If you have been following my blog lately, you know that several of my recent posts suggested that relationships were as important at tasks. During the time I was writing these, the Washington Post came out with an article on e-mail bankruptcy. Lifehack and 43 Folders were just two of the blogs that weighed in.
Dale Carnegie once said,
Ninety percent of all management problems are caused by miscommunication.
If you’re overwhelmed by e-mails, voice mails, or IM’s and the service you offer to your internal and external customers suffers, here are some suggestions:
- Decide which way you prefer to be contacted when it’s urgent. Then inform your customers, direct reports, and other co-workers. If your preferred method is by phone, be sure your customers know that. When you first meet them offer your business card. Have the appropriate number neatly highlighted and tell them it is the best way to contact you.
- Ask your company to create a policy outlining its expectations about responding to internal and external customers. You probably aren’t the only one in your organization suffering e-mail overload and others may welcome this as well.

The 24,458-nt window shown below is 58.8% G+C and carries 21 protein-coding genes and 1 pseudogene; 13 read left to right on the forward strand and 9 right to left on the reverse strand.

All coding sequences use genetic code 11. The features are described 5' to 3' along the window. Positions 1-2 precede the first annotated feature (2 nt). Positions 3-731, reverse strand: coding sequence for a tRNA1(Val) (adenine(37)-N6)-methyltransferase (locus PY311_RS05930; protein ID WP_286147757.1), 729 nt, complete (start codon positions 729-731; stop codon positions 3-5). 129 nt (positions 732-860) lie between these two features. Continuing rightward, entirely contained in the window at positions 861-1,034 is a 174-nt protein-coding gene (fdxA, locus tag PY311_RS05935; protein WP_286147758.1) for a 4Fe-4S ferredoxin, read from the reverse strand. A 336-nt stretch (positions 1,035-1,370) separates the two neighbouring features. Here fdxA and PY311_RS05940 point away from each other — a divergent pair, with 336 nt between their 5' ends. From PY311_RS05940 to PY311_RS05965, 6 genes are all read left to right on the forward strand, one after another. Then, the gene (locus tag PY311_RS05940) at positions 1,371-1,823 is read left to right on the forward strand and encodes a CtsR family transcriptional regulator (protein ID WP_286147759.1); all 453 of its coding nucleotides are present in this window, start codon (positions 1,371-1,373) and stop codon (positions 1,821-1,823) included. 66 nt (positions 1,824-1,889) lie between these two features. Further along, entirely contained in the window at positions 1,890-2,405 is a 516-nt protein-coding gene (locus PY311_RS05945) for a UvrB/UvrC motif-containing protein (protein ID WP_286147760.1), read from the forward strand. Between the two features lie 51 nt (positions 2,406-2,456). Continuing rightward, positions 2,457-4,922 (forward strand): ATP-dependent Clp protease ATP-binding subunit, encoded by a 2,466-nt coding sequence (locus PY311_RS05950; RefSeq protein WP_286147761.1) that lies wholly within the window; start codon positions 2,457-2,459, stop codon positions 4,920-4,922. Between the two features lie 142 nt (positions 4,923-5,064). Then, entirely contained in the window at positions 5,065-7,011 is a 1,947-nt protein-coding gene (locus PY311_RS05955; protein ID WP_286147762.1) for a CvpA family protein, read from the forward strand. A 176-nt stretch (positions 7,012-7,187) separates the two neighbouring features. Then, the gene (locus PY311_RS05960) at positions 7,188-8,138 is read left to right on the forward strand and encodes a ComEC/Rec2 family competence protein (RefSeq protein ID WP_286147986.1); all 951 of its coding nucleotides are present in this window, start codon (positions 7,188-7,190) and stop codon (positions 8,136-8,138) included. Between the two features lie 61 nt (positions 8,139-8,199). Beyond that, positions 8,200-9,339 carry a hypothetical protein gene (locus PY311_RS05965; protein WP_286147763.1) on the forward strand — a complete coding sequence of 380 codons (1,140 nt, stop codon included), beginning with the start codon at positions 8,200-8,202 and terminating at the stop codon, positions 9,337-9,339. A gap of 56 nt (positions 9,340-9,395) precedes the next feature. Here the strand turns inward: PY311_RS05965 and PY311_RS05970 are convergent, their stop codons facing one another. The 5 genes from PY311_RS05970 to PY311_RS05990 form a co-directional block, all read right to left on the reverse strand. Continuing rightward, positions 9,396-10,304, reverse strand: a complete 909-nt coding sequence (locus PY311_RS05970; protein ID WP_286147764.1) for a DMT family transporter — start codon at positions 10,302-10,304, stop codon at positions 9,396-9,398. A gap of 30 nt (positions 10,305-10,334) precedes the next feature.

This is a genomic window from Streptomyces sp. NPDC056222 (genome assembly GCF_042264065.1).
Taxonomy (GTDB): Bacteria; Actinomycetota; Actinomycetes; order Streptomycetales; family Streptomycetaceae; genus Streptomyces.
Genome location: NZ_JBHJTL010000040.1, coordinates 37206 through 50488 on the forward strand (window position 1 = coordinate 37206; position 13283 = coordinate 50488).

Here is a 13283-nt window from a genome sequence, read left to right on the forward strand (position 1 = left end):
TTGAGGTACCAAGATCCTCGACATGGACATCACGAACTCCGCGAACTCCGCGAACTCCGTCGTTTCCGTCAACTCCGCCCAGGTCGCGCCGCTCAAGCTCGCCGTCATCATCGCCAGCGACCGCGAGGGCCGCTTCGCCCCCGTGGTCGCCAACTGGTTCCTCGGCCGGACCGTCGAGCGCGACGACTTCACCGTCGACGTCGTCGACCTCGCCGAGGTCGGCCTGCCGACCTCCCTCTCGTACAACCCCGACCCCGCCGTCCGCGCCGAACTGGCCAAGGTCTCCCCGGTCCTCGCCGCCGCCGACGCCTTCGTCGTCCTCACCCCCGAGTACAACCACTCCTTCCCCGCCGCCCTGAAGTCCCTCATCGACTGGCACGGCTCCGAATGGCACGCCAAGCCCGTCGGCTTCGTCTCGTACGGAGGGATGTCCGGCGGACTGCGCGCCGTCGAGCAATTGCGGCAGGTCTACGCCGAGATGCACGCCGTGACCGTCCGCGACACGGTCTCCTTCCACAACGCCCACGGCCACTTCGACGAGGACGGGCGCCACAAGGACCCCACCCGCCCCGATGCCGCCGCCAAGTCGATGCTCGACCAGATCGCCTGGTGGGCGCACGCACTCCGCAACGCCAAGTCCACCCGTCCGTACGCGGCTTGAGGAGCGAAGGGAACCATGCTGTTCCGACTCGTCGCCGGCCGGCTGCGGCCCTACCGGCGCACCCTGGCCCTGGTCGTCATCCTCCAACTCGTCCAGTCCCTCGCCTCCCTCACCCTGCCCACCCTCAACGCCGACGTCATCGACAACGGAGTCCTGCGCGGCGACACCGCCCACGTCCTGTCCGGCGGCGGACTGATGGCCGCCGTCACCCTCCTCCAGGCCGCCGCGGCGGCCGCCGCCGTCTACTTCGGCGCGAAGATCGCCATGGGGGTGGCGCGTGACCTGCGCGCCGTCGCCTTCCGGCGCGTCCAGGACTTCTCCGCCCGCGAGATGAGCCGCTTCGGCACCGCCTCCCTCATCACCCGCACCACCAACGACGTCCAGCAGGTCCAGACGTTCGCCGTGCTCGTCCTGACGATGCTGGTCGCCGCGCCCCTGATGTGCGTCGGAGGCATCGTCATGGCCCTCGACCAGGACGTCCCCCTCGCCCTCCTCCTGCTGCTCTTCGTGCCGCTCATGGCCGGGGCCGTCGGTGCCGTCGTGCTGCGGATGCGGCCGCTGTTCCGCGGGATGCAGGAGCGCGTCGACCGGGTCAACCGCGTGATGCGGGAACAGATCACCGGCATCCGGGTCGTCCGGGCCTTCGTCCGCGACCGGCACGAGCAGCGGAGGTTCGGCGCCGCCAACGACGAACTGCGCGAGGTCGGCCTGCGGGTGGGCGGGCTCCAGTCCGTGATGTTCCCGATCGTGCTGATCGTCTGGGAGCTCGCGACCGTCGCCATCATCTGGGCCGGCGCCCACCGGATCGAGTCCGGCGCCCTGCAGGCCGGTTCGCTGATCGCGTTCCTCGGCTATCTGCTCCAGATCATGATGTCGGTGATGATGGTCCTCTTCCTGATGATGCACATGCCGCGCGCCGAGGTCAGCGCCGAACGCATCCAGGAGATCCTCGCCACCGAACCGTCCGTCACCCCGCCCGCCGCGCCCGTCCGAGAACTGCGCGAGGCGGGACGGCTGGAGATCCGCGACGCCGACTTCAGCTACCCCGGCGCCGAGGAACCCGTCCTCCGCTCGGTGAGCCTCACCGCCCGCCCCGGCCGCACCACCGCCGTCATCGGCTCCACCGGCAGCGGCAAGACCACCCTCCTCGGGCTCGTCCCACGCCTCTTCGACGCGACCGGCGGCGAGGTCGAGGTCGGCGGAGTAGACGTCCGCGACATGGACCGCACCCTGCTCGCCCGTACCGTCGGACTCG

- Become more organized. When was the last time you reviewed your work habits? Are you making the most of your time? Options range from reading Getting Things Done to hiring an executive coach.
- Learn how to use all of the features your e-mail client, your cell phone, and your office phone offer. For example, both Outlook and Lotus Notes allow you to use flags to identify e-mails for follow up. Do you use those? Do you know how to use your Out Of Office message? Do you know how to create form e-mails (called stationery in Lotus Notes)?
- Delegate more. Are your e-mails the symptom or the disease? If they’re stacking up because you’re unwilling to delegate other tasks to your direct reports, then you’re tackling the wrong problem.
- If you have an executive assistant or secretary, have him or her handle your e-mail and forward you only those you consider important.
Bottom line. Don’t just complain about it; do something about it!